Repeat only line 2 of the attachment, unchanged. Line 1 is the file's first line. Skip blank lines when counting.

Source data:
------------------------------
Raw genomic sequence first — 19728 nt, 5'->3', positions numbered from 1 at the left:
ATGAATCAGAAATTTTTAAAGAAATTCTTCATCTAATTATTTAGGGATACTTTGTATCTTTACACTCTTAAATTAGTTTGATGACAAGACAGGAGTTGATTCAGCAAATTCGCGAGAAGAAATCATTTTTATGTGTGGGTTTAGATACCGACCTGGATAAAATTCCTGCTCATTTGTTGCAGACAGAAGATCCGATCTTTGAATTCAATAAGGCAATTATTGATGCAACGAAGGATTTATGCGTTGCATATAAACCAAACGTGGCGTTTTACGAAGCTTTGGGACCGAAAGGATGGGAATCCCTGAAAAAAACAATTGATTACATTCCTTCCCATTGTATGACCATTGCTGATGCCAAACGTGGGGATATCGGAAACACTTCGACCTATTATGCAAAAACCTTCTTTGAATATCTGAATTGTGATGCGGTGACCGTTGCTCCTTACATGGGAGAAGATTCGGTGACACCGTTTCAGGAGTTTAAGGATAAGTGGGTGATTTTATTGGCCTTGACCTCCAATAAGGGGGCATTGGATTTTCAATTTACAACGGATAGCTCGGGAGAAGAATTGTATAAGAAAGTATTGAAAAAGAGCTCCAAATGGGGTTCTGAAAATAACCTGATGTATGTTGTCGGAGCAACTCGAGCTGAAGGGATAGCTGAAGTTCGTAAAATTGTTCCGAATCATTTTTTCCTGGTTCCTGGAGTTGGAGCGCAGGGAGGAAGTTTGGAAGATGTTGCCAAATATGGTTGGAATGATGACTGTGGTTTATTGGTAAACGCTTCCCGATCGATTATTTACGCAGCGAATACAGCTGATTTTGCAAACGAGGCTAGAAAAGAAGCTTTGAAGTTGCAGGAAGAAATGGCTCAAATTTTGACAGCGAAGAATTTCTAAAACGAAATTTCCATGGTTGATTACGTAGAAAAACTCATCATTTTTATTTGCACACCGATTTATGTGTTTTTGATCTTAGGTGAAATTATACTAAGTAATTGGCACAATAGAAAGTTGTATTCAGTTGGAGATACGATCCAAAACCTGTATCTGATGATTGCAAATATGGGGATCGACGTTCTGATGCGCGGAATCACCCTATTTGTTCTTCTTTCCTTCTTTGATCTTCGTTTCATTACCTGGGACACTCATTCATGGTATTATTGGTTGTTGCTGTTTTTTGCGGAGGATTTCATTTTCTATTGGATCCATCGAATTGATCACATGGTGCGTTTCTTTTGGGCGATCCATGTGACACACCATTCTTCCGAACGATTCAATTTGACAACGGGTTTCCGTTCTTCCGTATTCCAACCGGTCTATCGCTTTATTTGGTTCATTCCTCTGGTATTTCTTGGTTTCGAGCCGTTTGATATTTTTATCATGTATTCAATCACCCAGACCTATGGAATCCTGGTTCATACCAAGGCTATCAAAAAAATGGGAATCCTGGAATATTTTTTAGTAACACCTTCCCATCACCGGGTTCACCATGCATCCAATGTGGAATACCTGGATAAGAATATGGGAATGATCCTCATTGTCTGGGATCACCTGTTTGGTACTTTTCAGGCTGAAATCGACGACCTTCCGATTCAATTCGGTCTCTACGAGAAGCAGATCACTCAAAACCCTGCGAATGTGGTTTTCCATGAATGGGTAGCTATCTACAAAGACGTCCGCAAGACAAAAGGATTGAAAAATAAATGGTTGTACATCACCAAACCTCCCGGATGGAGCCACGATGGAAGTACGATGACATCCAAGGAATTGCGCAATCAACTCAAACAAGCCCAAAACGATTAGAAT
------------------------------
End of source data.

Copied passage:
ATGAATCAGAAATTTTTAAAGAAATTCTTCATCTAATTATTTAGGGATACTTTGTATCTTTACACTCTTAAATTAGTTTGATGACAAGACAGGAGTTGATTCAGCAAATTCGCGAGAAGAAATCATTTTTATGTGTGGGTTTAGATACCGACCTGGATAAAATTCCTGCTCATTTGTTGCAGACAGAAGATCCGATCTTTGAATTCAATAAGGCAATTATTGATGCAACGAAGGATTTATGCGTTGCATATAAACCAAACGTGGCGTTTTACGAAGCTTTGGGACCGAAAGGATGGGAATCCCTGAAAAAAACAATTGATTACATTCCTTCCCATTGTATGACCATTGCTGATGCCAAACGTGGGGATATCGGAAACACTTCGACCTATTATGCAAAAACCTTCTTTGAATATCTGAATTGTGATGCGGTGACCGTTGCTCCTTACATGGGAGAAGATTCGGTGACACCGTTTCAGGAGTTTAAGGATAAGTGGGTGATTTTATTGGCCTTGACCTCCAATAAGGGGGCATTGGATTTTCAATTTACAACGGATAGCTCGGGAGAAGAATTGTATAAGAAAGTATTGAAAAAGAGCTCCAAATGGGGTTCTGAAAATAACCTGATGTATGTTGTCGGAGCAACTCGAGCTGAAGGGATAGCTGAAGTTCGTAAAATTGTTCCGAATCATTTTTTCCTGGTTCCTGGAGTTGGAGCGCAGGGAGGAAGTTTGGAAGATGTTGCCAAATATGGTTGGAATGATGACTGTGGTTTATTGGTAAACGCTTCCCGATCGATTATTTACGCAGCGAATACAGCTGATTTTGCAAACGAGGCTAGAAAAGAAGCTTTGAAGTTGCAGGAAGAAATGGCTCAAATTTTGACAGCGAAGAATTTCTAAAACGAAATTTCCATGGTTGATTACGTAGAAAAACTCATCATTTTTATTTGCACACCGATTTATGTGTTTTTGATCTTAGGTGAAATTATACTAAGTAATTGGCACAATAGAAAGTTGTATTCAGTTGGAGATACGATCCAAAACCTGTATCTGATGATTGCAAATATGGGGATCGACGTTCTGATGCGCGGAATCACCCTATTTGTTCTTCTTTCCTTCTTTGATCTTCGTTTCATTACCTGGGACACTCATTCATGGTATTATTGGTTGTTGCTGTTTTTTGCGGAGGATTTCATTTTCTATTGGATCCATCGAATTGATCACATGGTGCGTTTCTTTTGGGCGATCCATGTGACACACCATTCTTCCGAACGATTCAATTTGACAACGGGTTTCCGTTCTTCCGTATTCCAACCGGTCTATCGCTTTATTTGGTTCATTCCTCTGGTATTTCTTGGTTTCGAGCCGTTTGATATTTTTATCATGTATTCAATCACCCAGACCTATGGAATCCTGGTTCATACCAAGGCTATCAAAAAAATGGGAATCCTGGAATATTTTTTAGTAACACCTTCCCATCACCGGGTTCACCATGCATCCAATGTGGAATACCTGGATAAGAATATGGGAATGATCCTCATTGTCTGGGATCACCTGTTTGGTACTTTTCAGGCTGAAATCGACGACCTTCCGATTCAATTCGGTCTCTACGAGAAGCAGATCACTCAAAACCCTGCGAATGTGGTTTTCCATGAATGGGTAGCTATCTACAAAGACGTCCGCAAGACAAAAGGATTGAAAAATAAATGGTTGTACATCACCAAACCTCCCGGATGGAGCCACGATGGAAGTACGATGACATCCAAGGAATTGCGCAATCAACTCAAACAAGCCCAAAACGATTAGAAT